Recapping the Redskins’ 2013 Draft
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The Redskins drafted seven players in the 2013 NFL Draft, which concluded on Saturday. Washington’s haul featured a pair of safeties and two running backs.
2nd round, 51st overall: David Amerson — CB, N.C. State
High-risk, high-reward selection of a cornerback who led the nation in interceptions in 2011 and picked off 18 passes in 26 career games at NC State. Amerson has the combination of size (6-1, 205) and speed (4.44 40-yard dash) that teams look for in a starting cornerback, and his ball-tracking skills helped him to become one of the nation’s top play-making defenders over the past couple of seasons. He’s also given up a slew of big plays based on the chances he takes, an area Washington’s coaching staff will have to help him improve in if he’s going to reach his potential.
What Mike Shanahan said:
“I thought Amerson played well the last couple of years. He’s done a good job of getting interceptions. He’s a guy we think can play in off coverage and in bump coverage. He’s got the speed that you look for. He’s got some length. He’s just a guy we thought would fit into our system very well. Very sharp player.
What Amerson said about his propensity for intercepting the football:
“Making the big play on the defensive side of the ball, turning the ball over, is something that can change the game. It definitely turns games around and steals games as well, and that’s something I try to pride myself on. Just preparation and knowing when to take chances and when not to.”
3rd round, 85th overall: Jordan Reed — TE, Florida
Reed is a supremely athletic tight end with wide receiver skills and the type of open-field ability to make plays after the catch. With Fred Davis coming off a serious Achilles injury, Logan Paulsen a steady blocking and short-yardage option and Niles Paul still considered a project — Reed has the chance to contribute to Washington’s offense has a receiver as soon as this season. He needs to get stronger and better as a blocker, but Reed could present matchup problems with his size (6-2, 236 pounds) and athleticism. He’s drawn comparisons to New England tight end, and fellow former Florida Gator, Aaron Hernandez.
What Shanahan said:
“We had him as a top receiving tight end and that’s one of the reasons why we drafted him. We feel like he’s got those intangibles you look for, a lot like [Aaron] Hernandez. I’m not sure if Hernandez is that fast, but he’s got the ability to beat linebackers and defensive backs because he knows how to run routes and this guy is very similar.”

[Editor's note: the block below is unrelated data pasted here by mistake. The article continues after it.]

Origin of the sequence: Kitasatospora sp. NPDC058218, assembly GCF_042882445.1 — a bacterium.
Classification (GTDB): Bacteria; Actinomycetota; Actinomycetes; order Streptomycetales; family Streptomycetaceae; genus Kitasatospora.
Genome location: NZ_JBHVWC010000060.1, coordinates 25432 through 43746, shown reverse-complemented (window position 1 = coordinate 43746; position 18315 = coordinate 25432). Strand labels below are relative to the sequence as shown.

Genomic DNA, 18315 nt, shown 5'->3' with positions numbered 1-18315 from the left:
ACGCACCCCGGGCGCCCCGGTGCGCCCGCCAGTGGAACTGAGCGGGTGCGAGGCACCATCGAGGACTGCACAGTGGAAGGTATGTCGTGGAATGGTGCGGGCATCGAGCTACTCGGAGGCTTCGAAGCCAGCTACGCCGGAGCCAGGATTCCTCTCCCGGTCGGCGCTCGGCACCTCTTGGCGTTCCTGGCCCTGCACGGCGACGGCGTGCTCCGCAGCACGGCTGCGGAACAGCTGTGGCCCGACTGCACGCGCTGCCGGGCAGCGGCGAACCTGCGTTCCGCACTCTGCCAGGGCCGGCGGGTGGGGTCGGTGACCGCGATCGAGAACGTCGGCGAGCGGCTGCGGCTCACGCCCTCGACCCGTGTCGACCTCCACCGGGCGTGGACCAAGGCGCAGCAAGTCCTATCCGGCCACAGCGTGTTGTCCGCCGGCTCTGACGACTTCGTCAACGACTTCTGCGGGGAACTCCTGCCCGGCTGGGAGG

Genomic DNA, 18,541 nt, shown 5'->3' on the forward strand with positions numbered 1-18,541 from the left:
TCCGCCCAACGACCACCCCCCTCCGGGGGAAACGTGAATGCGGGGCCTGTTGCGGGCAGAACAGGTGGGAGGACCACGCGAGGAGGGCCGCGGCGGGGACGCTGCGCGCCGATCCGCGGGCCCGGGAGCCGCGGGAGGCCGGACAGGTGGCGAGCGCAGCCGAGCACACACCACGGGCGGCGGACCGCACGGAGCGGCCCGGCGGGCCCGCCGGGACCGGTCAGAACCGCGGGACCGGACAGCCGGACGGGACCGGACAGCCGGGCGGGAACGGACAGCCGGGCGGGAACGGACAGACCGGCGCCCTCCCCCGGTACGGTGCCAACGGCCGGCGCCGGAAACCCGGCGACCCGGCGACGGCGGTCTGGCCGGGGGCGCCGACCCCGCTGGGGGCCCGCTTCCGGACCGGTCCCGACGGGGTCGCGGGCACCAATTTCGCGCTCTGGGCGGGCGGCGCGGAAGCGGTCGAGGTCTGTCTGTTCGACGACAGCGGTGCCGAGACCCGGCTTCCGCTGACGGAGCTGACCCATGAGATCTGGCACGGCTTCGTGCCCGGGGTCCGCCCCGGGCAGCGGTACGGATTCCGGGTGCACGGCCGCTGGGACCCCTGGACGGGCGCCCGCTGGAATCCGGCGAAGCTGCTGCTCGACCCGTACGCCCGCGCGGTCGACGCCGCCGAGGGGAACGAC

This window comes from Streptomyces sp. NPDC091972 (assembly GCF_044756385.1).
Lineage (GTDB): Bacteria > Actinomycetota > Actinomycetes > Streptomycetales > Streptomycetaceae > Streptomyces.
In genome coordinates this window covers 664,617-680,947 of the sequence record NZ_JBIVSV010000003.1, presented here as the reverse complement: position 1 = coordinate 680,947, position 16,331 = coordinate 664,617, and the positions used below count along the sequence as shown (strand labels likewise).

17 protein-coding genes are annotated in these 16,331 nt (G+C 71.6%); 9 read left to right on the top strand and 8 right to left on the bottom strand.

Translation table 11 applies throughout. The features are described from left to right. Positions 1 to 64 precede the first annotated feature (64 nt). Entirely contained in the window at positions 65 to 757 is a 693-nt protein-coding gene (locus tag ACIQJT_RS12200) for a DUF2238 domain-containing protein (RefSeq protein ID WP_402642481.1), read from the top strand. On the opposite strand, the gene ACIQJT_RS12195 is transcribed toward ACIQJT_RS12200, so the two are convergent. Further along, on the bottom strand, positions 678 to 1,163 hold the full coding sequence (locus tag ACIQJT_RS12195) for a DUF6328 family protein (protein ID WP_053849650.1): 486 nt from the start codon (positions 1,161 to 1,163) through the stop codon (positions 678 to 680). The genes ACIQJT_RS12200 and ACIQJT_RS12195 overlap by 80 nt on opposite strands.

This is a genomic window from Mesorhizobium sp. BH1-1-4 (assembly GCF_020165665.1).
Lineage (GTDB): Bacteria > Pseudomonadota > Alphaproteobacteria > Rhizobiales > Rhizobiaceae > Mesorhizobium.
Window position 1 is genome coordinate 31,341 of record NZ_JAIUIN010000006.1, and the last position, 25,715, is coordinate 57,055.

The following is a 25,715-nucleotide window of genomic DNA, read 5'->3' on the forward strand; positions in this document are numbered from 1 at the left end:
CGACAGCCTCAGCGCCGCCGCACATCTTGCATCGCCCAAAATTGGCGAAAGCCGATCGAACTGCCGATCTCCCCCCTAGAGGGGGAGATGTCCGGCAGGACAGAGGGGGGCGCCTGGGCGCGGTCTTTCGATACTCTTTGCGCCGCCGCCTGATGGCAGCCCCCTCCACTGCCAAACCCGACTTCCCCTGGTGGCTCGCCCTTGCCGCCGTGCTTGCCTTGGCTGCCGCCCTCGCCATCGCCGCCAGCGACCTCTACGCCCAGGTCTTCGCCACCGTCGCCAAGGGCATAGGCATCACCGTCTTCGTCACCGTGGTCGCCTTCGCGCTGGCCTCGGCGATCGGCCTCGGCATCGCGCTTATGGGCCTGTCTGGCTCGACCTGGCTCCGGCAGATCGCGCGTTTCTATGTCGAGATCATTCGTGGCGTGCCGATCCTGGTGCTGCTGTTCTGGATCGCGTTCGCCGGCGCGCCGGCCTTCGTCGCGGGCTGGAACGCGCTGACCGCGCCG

What Reed said:
“I catch the ball well. I run good routes. I am a hard worker and I take pride in that. I am going to work on becoming a better blocker and all-around player.”
4th round, 119th overall: Phillip Thomas — S, Fresno State
A ball-hawking free safety who led the nation with eight interceptions in 2012, Thomas is an athletic 208-pound defensive back with natural instincts and stellar athleticism and hands. The 6-foot tall safety began his career at Fresno State as a strong safety before transition to free safety, where he became a consensus 2012 All-American at the position he’ll play in Washington. Thomas was considered a potential second round pick and a safe bet to be off the board before the end of the third round according to most draft pundits. Washington’s ability to nab him in the fourth round is a testament to this draft class’ depth secondary depth.
What Shanahan said:
“He does a great job adjusting to the football. He wasn’t afraid to hit people, he would support the run. He played a lot of different coverages that we play. When we did meet with him, he was very quick mentally and we think he’ll adjust very quickly to our system.”
What Thomas said:
“My style of play allows me to play both [safety positions]. I’m great at going to get the ball when it’s in the air. I did a lot of things as far as blitzing and playing in the box, so I feel like I’m an interchangeable safety that can make plays in the box and also play in the high hole and make plays in the air.”
5th round, 154th overall: Chris Thompson — RB, Florida State
A diminutive 5-foot, 7-inch tailback from Florida State, Thompson was extremely productive in the ACC when he was healthy enough to get on the field. The 192-pound, ball-carrier overcame a broken bone in his back and a torn ACL in his left knee while with the Seminoles. With plus-speed (he once ran a sub 4.4 40-yard dash) and the ability to catch passes out of the backfield, Washington may have pegged Thompson as a possible change-of-pace burner to operate opposite powerful tailback Alfred Morris.
What Shanahan said: